Alcohol monitors are frequently ordered for pretrial screening, alternative sentencing, or probation. Without a doubt, it is an excellent tool to determine if the wearer is maintaining their sobriety.
It is a Preventive Tool.
Courts order alcohol monitoring in hopes that it would prevent the next drunk driving fatality, death, or injury to a wife or child in cases of domestic violence or not having to hear the good citizen of their community complaining about vagrants & public drunkenness.
- Alcohol monitoring is so prevalent that it is becoming increasingly rare to see a defendant leave jail without one.
- Alcohol monitoring is common, and defendants are often required to wear a GPS device in addition to an alcohol monitor.
- Defendants are usually responsible for the costs of these devices.
- The use of alcohol monitors and GPS devices is becoming increasingly common in the criminal justice system.
Where should it be utilized the most?
The best use of alcohol monitoring is in family court. For example, a non-custodial parent is awarded joint or partial custody but has had issues with alcohol. If there is a consumption event, the custodial parent is immediately notified so that the children can be removed for their safety.
Others that incorporate alcohol monitoring are fleets that employ professional drivers and commercial pilots, whose sobriety is critical to public safety. But sadly, in many criminal justice situations, alcohol monitoring is just a stop on the inescapable trip to jail for a violation and often with no opportunity for bail.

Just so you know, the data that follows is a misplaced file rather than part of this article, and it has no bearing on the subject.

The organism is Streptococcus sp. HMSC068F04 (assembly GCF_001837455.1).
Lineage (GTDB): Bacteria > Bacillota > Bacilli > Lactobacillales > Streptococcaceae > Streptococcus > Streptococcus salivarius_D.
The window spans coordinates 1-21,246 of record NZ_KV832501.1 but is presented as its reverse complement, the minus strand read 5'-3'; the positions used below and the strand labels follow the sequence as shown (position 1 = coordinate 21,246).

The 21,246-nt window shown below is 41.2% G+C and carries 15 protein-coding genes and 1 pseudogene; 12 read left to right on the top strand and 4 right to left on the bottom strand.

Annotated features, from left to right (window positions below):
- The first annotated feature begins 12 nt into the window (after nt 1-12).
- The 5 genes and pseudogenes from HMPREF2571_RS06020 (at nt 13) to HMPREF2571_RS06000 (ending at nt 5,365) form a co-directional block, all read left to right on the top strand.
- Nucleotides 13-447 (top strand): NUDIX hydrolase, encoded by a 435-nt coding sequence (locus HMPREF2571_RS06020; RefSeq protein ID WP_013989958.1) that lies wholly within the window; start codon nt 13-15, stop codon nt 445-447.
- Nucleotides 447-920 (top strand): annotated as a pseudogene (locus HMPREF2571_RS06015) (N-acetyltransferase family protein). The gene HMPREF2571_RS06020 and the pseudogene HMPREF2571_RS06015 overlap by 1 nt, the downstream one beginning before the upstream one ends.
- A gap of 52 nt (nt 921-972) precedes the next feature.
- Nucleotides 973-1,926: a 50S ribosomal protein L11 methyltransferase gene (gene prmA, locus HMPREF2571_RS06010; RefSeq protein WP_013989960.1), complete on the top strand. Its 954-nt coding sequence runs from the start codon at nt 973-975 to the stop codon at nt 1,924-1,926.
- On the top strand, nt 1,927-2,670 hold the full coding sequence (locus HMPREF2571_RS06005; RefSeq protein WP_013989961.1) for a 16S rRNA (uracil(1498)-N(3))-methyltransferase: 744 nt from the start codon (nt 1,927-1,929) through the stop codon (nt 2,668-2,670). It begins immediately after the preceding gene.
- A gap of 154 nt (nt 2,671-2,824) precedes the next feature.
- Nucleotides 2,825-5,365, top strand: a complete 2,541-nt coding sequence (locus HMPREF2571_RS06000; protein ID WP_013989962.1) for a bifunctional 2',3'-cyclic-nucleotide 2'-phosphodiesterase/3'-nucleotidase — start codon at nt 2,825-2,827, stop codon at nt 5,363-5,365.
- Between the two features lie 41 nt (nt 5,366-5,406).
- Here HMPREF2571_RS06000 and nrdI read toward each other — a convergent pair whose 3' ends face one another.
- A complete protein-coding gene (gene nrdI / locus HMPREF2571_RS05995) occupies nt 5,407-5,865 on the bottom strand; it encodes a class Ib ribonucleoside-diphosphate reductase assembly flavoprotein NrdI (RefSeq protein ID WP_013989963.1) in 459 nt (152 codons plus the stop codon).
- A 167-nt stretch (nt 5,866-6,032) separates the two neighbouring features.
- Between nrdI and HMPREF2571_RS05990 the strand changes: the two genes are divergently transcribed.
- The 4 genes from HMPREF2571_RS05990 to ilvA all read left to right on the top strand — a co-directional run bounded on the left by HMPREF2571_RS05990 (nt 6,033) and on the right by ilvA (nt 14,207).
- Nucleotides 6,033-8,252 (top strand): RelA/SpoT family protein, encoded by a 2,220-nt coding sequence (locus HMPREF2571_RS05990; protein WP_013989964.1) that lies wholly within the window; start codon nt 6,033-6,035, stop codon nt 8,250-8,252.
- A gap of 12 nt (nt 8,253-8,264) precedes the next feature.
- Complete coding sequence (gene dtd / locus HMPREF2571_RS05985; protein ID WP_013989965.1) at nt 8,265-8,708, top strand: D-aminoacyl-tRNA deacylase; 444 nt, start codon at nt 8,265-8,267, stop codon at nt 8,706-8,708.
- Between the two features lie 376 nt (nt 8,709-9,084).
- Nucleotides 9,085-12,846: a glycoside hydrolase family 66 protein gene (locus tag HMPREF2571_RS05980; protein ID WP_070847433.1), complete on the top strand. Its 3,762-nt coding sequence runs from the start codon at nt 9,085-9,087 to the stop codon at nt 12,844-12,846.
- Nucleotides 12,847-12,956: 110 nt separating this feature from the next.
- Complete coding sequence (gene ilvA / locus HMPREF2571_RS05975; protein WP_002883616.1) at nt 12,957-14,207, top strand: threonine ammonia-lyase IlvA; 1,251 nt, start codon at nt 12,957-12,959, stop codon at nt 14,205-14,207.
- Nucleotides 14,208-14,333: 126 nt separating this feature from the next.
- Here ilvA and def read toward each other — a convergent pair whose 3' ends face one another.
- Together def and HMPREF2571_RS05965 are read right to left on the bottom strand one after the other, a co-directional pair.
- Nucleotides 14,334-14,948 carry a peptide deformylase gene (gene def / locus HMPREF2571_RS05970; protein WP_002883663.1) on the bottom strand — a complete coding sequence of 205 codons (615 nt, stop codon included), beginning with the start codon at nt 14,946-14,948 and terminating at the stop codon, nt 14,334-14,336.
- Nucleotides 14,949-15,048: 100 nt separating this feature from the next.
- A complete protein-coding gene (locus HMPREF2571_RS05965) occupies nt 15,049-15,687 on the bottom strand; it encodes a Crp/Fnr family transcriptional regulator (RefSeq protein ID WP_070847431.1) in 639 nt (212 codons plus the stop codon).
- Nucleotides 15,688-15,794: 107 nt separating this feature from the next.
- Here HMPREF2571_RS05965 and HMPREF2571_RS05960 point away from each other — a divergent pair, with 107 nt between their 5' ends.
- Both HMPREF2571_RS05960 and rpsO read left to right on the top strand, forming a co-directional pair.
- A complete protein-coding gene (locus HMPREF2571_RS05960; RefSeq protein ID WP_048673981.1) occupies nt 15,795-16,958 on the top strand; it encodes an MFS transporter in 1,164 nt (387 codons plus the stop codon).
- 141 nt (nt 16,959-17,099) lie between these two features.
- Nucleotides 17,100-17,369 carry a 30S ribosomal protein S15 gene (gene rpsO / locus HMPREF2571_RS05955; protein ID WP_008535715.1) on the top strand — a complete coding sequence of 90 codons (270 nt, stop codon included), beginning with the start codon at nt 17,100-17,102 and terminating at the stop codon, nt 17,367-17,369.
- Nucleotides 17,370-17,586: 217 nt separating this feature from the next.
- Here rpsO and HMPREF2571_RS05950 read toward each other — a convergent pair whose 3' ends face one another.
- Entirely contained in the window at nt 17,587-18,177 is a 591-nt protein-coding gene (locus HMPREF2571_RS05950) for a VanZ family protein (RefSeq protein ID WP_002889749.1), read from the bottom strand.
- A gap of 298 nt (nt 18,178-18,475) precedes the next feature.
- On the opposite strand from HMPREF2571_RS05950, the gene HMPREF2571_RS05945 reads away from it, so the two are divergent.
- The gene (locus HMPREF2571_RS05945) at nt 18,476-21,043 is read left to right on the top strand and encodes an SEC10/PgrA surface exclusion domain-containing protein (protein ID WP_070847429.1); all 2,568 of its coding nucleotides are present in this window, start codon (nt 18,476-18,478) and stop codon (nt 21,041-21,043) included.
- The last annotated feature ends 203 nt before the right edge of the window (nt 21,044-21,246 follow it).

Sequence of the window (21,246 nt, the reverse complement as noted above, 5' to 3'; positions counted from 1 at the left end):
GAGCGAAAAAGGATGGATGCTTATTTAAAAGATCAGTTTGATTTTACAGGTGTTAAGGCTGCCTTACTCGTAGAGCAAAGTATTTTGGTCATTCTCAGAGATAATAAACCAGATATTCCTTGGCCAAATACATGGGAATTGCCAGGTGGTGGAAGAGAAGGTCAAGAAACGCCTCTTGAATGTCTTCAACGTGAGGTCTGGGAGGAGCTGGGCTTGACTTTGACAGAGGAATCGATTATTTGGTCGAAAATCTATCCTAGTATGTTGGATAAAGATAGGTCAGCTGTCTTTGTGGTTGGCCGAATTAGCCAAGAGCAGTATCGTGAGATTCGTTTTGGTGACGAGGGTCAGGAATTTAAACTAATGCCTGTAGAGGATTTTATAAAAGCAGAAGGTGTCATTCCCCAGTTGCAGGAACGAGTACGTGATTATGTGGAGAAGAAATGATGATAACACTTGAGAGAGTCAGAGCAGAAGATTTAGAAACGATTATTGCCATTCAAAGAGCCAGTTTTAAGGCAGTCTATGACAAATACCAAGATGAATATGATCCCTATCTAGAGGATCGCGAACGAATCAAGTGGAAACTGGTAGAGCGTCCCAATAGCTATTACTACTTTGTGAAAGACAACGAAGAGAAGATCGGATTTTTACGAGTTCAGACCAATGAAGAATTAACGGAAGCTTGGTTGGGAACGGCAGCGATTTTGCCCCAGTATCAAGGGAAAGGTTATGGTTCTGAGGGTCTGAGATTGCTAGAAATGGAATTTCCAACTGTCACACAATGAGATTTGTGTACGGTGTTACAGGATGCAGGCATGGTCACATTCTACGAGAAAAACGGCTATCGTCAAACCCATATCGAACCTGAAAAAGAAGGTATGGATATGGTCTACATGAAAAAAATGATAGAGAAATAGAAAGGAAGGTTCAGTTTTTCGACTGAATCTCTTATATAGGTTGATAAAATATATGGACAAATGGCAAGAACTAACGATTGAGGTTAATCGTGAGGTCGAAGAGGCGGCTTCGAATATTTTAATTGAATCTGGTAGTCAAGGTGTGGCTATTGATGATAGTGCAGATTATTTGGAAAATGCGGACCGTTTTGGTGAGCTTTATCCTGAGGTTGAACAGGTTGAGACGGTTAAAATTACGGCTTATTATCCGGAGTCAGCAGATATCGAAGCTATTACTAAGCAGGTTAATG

The Financial Impact
Defendants are often charged $12 to $30 a day for monitoring but cannot pay. All too often, it becomes a jailable offense. Unfortunately, in many jurisdictions, monitoring has become a revenue center with little regard to addressing the underlying issues or the loss of employment and the financial impact on families.
It is a diagnostic tool, not a cure.
Alcohol monitoring should be considered more often as a diagnostic tool. If a defendant cannot maintain their sobriety while being monitored, they may have a serious drinking problem.
Please note that I have never seen any study that cites incarceration as a cure for alcoholism. However, please feel free to e-mail me a copy if you are aware of any.
The Veteran’s Administration and Veteran’s Courts have well thought out programs and deserve high praise for their efforts. But unfortunately, continuing to an expensive monitor for a defendant then locking them up when they can’t pay, or drink accomplishes little if any good.
In conclusion, alcohol monitoring is a valuable tool that should be used more often in family court and other situations where public safety is of the utmost importance. However, no one should think that monitoring alone is a cure for alcoholism. Unless treatment is provided, inebriates will continue to populate parks and streets. As always, we can pay now for treatment or keep paying much more later.